Read more

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More in Tux Machines

True Believer

With the fervor of the evangelical, I began to spread the word far and wide. I read incessantly, from Stallman to Torvalds, Searles, Moody, Knaapen, Raymond and Schroder, I learned the history and mechanics of Linux. I read not only of my new freedom but of the restrictions and limitations of other proprietary operating systems. The more I read, both my anger and excitement grew in equal measure. I took it upon myself to join The Movement against anything and anyone who stood in the way of spreading the news. This new way of operating your computer could indeed change the world. The Blog of helios began... and so it went. Surely The Year of the Linux Desktop was at hand. Year, after year, after year. and surely. It wore on me year after year, breakthrough after failure, hope dashed by hopelessness. Until the harsh, glaring truth descended upon me like a shipping container full of anvils..... We never had a prayer. We entered a race with all other contestants miles ahead. I rattled off a list of names above. Those who have inspired me and in more than one case, probably saved me from something terribly grim. Glyn Moody is one of those names. Glyn has been an inspiration to me since the turn of the century. I've come to count on Glyn for insightful and brutally honest commentary. He's a brilliant writer and wastes no time with hyperbole. But aside from that, Glyn aided me at a time when I thought my life was over. To this day he has no idea, the part he played in turning me away from something horrible. We'll just leave it at that. Read more

Android Leftovers

Mozilla on Fellows, Software Patents and Volunteer Add-on

  • Mozilla Announces 26 New Fellows in Openness, Science, and Tech Policy
    These technologists, activists, and scientists will spend the next 10 to 12 months creating a more secure, inclusive, and decentralized internet A neuroscientist building open-source hardware. A competition expert studying net neutrality enforcement in Nigeria. A technologist studying tools that combat disinformation. These are just three of Mozilla’s latest Fellows — 26 technologists, activists, and scientists from more than 10 countries. Today, we’re announcing our 2018-2019 cohort of Fellows, who begin work on September 1, 2018.
  • AV1 and the Video Wars of 2027
    Author’s Note: This post imagines a dystopian future for web video, if we continue to rely on patented codecs to transmit media files. What if one company had a perpetual monopoly on those patents? How could it limit our access to media and culture? The premise of this cautionary tale is grounded in fact. However, the future scenario is fiction, and the entities and events portrayed are not intended to represent real people, companies, or events.
  • Volunteer Add-on Reviewer Applications Open
    Thousands of volunteers around the world contribute to Mozilla projects in a variety of capacities, and extension review is one of them. Reviewers check extensions submitted to addons.mozilla.org (AMO) for their safety, security, and adherence to Mozilla’s Add-on Policies. Last year, we paused onboarding new volunteer extension reviewers while we updated the add-on policies and review processes to address changes introduced by the transition to the WebExtensions API and the new post-review process.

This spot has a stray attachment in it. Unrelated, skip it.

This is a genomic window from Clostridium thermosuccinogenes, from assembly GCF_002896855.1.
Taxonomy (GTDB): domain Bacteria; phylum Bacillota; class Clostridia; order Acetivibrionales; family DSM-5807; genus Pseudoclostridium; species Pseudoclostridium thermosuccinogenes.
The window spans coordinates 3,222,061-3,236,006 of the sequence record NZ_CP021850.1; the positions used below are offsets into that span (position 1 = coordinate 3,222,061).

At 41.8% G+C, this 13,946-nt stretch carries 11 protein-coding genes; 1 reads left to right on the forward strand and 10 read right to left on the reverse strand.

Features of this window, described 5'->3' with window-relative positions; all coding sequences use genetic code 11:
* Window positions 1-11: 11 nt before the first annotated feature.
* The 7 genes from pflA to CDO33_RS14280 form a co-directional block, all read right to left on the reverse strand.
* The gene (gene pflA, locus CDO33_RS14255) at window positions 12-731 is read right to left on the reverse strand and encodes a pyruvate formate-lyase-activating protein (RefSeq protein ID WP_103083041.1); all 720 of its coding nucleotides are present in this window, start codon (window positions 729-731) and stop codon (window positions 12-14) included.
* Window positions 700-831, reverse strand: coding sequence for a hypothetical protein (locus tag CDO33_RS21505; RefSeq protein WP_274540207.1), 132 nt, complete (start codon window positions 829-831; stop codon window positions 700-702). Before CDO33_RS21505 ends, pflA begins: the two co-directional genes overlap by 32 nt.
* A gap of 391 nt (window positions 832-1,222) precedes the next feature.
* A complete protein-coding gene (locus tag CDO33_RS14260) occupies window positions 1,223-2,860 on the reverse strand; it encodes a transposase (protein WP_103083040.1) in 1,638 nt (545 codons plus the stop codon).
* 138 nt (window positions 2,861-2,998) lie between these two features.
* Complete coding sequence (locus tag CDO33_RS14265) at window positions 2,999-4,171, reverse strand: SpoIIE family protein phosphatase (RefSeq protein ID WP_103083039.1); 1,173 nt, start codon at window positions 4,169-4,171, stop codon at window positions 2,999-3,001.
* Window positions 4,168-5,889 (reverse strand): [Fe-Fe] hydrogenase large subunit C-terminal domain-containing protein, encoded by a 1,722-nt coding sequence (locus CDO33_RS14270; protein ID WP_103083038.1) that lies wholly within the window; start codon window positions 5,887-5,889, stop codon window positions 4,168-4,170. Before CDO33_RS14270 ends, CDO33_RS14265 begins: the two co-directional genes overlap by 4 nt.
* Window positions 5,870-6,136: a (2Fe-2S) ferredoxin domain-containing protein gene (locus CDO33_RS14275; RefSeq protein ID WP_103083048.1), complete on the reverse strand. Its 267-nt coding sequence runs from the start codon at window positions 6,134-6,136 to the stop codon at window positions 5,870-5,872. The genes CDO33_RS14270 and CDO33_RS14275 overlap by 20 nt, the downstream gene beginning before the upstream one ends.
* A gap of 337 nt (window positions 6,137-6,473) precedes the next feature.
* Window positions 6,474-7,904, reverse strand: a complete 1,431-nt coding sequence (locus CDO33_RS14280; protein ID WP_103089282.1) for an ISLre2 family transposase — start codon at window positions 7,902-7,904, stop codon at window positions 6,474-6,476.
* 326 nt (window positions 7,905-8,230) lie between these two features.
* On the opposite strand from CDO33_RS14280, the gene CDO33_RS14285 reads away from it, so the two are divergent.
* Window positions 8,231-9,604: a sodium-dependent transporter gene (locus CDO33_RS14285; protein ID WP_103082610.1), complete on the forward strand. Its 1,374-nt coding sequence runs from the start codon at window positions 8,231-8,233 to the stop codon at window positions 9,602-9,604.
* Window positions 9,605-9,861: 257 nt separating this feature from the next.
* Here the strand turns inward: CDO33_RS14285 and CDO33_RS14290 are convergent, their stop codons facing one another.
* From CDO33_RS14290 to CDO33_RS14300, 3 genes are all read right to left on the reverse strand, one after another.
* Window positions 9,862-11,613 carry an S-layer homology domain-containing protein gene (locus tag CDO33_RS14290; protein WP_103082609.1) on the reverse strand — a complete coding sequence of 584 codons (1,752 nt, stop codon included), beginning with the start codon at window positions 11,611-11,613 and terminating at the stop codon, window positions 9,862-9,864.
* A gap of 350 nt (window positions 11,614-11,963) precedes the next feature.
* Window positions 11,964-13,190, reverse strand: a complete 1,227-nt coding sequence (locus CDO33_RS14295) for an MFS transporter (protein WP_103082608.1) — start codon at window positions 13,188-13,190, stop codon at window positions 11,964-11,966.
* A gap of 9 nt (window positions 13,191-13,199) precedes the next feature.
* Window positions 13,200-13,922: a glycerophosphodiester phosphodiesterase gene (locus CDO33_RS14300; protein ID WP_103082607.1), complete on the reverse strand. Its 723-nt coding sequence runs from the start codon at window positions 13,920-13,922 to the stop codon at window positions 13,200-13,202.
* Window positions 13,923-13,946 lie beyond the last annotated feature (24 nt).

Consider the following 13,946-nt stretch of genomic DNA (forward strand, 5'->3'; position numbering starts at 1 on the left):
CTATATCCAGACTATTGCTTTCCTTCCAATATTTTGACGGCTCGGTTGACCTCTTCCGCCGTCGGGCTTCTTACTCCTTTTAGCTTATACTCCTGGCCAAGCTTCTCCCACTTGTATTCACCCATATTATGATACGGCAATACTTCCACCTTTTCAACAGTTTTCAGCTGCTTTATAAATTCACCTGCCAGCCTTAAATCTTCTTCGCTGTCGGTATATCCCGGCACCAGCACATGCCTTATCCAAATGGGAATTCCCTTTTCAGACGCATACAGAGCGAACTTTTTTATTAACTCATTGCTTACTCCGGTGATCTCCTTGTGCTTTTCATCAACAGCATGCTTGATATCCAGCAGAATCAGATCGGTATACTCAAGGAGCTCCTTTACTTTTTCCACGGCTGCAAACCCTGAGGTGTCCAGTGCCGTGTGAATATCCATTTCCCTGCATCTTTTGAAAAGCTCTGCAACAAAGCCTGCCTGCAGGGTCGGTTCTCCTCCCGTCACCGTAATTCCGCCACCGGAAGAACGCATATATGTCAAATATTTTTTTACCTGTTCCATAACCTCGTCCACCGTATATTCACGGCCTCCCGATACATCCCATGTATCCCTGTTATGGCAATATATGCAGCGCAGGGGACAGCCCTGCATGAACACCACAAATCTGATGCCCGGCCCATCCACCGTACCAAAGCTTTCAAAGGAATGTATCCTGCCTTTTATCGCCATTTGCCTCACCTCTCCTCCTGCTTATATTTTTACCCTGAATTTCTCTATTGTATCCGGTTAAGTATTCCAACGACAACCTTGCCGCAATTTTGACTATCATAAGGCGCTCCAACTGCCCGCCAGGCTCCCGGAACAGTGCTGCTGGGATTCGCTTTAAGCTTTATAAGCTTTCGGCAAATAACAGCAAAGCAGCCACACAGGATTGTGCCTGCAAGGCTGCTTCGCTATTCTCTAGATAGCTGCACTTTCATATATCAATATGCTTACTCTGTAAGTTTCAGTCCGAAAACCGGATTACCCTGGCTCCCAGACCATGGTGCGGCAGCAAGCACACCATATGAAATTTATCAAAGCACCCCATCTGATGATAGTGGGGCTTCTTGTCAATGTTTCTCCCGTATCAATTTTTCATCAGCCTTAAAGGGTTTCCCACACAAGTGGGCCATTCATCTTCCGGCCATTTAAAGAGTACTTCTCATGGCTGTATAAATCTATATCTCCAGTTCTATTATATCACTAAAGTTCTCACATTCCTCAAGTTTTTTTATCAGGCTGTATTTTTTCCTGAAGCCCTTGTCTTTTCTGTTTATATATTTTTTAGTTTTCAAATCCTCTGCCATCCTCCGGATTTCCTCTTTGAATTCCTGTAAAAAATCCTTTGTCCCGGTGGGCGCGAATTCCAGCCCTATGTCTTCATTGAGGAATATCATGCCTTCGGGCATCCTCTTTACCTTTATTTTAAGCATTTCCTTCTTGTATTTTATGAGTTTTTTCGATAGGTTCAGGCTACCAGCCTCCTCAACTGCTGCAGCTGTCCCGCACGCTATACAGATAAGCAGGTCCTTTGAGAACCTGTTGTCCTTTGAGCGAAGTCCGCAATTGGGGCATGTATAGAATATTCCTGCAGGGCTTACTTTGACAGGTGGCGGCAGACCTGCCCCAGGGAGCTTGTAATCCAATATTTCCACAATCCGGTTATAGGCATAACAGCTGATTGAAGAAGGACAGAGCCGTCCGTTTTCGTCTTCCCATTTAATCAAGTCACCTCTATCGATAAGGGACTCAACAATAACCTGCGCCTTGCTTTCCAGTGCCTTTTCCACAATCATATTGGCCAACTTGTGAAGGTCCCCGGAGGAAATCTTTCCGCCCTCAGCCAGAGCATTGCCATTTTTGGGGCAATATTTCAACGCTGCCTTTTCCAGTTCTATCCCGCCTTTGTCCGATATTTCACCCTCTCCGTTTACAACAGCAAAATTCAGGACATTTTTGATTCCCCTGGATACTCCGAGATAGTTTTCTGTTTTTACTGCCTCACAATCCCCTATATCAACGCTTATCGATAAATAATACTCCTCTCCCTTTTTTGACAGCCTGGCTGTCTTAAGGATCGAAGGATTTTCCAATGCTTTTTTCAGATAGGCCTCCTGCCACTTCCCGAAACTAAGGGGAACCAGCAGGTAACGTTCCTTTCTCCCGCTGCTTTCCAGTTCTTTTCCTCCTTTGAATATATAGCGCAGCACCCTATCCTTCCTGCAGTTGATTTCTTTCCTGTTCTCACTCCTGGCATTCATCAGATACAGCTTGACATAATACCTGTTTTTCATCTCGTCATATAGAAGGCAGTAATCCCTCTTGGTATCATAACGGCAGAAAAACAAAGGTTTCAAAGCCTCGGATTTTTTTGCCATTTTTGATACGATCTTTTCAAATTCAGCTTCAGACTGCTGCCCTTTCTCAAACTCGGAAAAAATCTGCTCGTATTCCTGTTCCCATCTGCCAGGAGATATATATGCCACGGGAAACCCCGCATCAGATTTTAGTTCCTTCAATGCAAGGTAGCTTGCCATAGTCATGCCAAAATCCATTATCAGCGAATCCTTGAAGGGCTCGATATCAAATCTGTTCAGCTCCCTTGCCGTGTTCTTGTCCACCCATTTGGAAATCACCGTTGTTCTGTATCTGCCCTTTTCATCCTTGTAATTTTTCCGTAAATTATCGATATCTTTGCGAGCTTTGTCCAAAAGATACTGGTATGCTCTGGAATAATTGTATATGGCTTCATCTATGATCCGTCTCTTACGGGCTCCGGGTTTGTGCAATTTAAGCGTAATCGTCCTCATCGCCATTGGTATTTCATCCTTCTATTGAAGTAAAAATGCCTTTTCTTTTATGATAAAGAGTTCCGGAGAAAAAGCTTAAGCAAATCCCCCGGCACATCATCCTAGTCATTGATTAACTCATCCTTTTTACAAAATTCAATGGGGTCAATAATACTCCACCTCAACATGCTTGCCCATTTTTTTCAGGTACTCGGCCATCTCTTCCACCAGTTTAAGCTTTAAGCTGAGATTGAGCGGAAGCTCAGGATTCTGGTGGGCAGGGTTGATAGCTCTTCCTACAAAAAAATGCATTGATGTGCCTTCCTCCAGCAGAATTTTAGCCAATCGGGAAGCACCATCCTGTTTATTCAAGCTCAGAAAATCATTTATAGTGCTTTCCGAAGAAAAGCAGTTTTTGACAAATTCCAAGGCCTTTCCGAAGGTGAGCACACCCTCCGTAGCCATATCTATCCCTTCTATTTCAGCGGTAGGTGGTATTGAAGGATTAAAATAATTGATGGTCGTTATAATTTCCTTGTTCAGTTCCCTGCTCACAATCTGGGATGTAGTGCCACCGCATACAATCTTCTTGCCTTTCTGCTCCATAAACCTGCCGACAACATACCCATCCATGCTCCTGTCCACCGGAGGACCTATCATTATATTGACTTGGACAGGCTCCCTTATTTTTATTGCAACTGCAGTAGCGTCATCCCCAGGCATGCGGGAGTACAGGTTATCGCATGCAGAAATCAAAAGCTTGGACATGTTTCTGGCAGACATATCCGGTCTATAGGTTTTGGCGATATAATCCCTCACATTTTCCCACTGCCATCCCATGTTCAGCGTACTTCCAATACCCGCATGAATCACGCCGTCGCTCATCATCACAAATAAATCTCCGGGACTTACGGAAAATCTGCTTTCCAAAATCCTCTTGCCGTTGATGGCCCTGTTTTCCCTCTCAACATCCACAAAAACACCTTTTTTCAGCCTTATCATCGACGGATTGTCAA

Games Leftovers

  • The Linux version of Graveyard Keeper is now available on GOG
    Need to hide a few bodies? Graveyard Keeper is now available for Linux on GOG after being missed at the release. It was actually added a day or so after the initial release. Sometimes the Linux version is missing when a game is released on GOG, as the Linux team at GOG discover issues in it. The game did indeed have some pressing issues at release, a fair few have been fixed now so it is quite a bit better.
  • Life is Strange 2 officially revealed with a new trailer
    While we don't yet know about Linux support, I will honestly be shocked if Feral Interactive didn't port Life is Strange 2. Especially since they ported the original to Linux and are currently porting Before the Storm which is a little delayed.
  • The Jackbox Party Pack 5 now has a Steam page and it's going to release with Linux support
    Currently scheduled to release "Fall 2018", The Jackbox Party Pack 5 is the latest pack of crazy party games from Jackbox Games, Inc. and it should be coming out with Linux support.
  • Combat helicopters are coming to War Thunder in the next update
    Gaijin Entertainment have announced that combat helicopters are coming to War Thunder [Steam, Official Site] along with a teaser trailer.
  • The action RPG Underworld Ascendant is now releasing in November
    The action RPG Underworld Ascendant [Official Site] from OtherSide Entertainment is now going to release on November 15th and they have a new trailer. They previously said it would be September, so hopefully the extra time will make it a better game. Last we heard from them, they were still planning Linux support although they didn't have a specific date nailed down for the Linux version just yet, so do keep that in mind.
  • Bloodstained: Ritual of the Night delayed again, this time until 2019
    Not for the first time, Bloodstained: Ritual of the Night has been delayed and will now launch in 2019. Writing in a Kickstarter update, they confirmed it's to increase the quality of the game as a whole after they gathered feedback from a special backer demo. Delays sadly happen and if we can get a decent game out of this then I will be happy. Hopefully it will give them time to ensure the Linux version is nicely polished too. The Vita version was cancelled along with this announcement.
  • Die for Valhalla! is an action RPG that has you possess enemies and objects
    A supernatural Valkyrie with the ability to possess things, what could possibly go wrong? Go ahead and Die for Valhalla! Released back at the end of May with full Linux support, Die for Valhalla! offers an action-RPG with single-player and local co-op options for up to four people.
  • BATTLETECH has an expansion named FLASHPOINT coming out this November
    Even though they still haven't managed to get the Linux version out yet, Harebrained Schemes and Paradox Interactive have announced the FLASHPOINT expansion for BATTLETECH. As a reminder, we spoke to the developer earlier this month about the Linux version which they do hope to release soon.